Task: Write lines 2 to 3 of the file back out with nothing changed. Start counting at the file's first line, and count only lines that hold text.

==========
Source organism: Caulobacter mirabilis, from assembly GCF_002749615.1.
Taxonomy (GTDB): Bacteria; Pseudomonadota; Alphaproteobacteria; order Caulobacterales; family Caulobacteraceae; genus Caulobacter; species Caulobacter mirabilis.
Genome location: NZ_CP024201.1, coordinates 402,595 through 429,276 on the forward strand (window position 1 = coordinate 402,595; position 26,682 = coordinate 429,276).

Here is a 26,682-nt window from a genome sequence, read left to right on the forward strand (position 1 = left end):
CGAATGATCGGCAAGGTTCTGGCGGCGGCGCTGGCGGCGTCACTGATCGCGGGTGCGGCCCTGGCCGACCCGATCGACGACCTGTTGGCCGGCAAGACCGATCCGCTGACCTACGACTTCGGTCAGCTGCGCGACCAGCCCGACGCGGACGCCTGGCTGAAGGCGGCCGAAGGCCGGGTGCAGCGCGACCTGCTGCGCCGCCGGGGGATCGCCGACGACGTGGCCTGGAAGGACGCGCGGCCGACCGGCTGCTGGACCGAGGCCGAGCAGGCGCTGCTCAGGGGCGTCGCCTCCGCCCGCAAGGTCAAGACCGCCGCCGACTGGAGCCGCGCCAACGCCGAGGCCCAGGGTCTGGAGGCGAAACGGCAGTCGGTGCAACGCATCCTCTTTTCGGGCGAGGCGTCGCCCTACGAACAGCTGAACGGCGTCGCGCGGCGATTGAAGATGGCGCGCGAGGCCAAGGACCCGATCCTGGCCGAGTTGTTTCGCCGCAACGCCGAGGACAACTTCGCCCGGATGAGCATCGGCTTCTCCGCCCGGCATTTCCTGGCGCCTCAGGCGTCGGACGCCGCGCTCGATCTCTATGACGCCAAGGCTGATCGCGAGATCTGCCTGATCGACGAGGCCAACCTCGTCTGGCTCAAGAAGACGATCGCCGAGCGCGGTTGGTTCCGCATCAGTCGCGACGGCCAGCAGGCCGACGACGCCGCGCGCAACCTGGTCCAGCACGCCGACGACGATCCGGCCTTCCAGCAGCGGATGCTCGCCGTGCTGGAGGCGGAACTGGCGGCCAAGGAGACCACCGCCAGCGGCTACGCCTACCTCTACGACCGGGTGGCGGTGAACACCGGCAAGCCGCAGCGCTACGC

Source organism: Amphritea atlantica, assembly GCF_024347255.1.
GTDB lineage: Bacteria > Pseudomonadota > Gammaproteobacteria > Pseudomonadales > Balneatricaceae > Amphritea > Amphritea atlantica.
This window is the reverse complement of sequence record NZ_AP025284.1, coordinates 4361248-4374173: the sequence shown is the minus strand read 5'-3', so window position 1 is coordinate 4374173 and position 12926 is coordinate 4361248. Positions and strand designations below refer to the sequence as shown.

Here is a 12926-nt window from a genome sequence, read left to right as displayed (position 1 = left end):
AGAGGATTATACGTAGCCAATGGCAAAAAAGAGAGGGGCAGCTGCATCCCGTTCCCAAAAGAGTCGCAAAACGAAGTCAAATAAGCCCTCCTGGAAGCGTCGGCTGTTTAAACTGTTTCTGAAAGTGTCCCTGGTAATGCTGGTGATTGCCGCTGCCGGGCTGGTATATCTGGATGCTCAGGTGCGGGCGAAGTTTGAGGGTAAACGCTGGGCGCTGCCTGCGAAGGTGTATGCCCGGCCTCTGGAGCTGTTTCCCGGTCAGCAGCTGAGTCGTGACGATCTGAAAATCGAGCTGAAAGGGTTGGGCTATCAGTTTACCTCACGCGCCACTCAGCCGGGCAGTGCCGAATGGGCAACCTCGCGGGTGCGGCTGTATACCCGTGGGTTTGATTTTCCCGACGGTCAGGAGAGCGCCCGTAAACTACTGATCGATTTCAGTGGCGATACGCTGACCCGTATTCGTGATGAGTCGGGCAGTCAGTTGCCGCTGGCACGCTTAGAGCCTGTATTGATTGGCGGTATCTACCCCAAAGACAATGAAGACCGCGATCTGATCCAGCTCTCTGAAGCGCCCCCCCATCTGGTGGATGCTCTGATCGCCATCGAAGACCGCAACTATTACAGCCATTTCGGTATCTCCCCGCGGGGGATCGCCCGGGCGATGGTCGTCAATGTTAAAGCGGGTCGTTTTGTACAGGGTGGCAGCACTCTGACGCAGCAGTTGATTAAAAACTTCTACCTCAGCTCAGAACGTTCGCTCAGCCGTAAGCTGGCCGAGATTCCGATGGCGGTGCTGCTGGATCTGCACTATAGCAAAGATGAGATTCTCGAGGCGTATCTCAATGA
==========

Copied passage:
Taxonomy (GTDB): Bacteria; Pseudomonadota; Alphaproteobacteria; order Caulobacterales; family Caulobacteraceae; genus Caulobacter; species Caulobacter mirabilis.
Genome location: NZ_CP024201.1, coordinates 402,595 through 429,276 on the forward strand (window position 1 = coordinate 402,595; position 26,682 = coordinate 429,276).